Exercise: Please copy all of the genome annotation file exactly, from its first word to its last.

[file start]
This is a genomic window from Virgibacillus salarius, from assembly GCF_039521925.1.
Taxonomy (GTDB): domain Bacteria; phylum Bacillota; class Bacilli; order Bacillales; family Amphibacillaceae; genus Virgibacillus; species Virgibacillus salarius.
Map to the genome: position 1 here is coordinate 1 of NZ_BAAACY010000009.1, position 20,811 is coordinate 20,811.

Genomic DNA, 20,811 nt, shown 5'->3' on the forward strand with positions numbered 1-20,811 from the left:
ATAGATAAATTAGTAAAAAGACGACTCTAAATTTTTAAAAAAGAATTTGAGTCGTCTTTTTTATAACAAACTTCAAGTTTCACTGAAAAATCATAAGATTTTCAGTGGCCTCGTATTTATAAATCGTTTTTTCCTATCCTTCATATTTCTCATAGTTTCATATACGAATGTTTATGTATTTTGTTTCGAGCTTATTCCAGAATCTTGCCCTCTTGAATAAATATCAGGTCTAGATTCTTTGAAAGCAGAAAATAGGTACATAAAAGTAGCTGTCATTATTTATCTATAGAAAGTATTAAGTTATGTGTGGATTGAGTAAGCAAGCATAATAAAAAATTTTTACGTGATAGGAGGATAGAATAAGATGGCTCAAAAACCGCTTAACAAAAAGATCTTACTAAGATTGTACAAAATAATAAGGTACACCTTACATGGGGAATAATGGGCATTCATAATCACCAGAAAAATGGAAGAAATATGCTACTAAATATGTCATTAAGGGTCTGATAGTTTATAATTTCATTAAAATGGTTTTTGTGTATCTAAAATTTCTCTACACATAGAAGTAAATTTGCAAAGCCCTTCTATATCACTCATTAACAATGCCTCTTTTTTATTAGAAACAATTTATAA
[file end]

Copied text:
This is a genomic window from Virgibacillus salarius, from assembly GCF_039521925.1.
Taxonomy (GTDB): domain Bacteria; phylum Bacillota; class Bacilli; order Bacillales; family Amphibacillaceae; genus Virgibacillus; species Virgibacillus salarius.
Map to the genome: position 1 here is coordinate 1 of NZ_BAAACY010000009.1, position 20,811 is coordinate 20,811.

Genomic DNA, 20,811 nt, shown 5'->3' on the forward strand with positions numbered 1-20,811 from the left:
ATAGATAAATTAGTAAAAAGACGACTCTAAATTTTTAAAAAAGAATTTGAGTCGTCTTTTTTATAACAAACTTCAAGTTTCACTGAAAAATCATAAGATTTTCAGTGGCCTCGTATTTATAAATCGTTTTTTCCTATCCTTCATATTTCTCATAGTTTCATATACGAATGTTTATGTATTTTGTTTCGAGCTTATTCCAGAATCTTGCCCTCTTGAATAAATATCAGGTCTAGATTCTTTGAAAGCAGAAAATAGGTACATAAAAGTAGCTGTCATTATTTATCTATAGAAAGTATTAAGTTATGTGTGGATTGAGTAAGCAAGCATAATAAAAAATTTTTACGTGATAGGAGGATAGAATAAGATGGCTCAAAAACCGCTTAACAAAAAGATCTTACTAAGATTGTACAAAATAATAAGGTACACCTTACATGGGGAATAATGGGCATTCATAATCACCAGAAAAATGGAAGAAATATGCTACTAAATATGTCATTAAGGGTCTGATAGTTTATAATTTCATTAAAATGGTTTTTGTGTATCTAAAATTTCTCTACACATAGAAGTAAATTTGCAAAGCCCTTCTATATCACTCATTAACAATGCCTCTTTTTTATTAGAAACAATTTATAA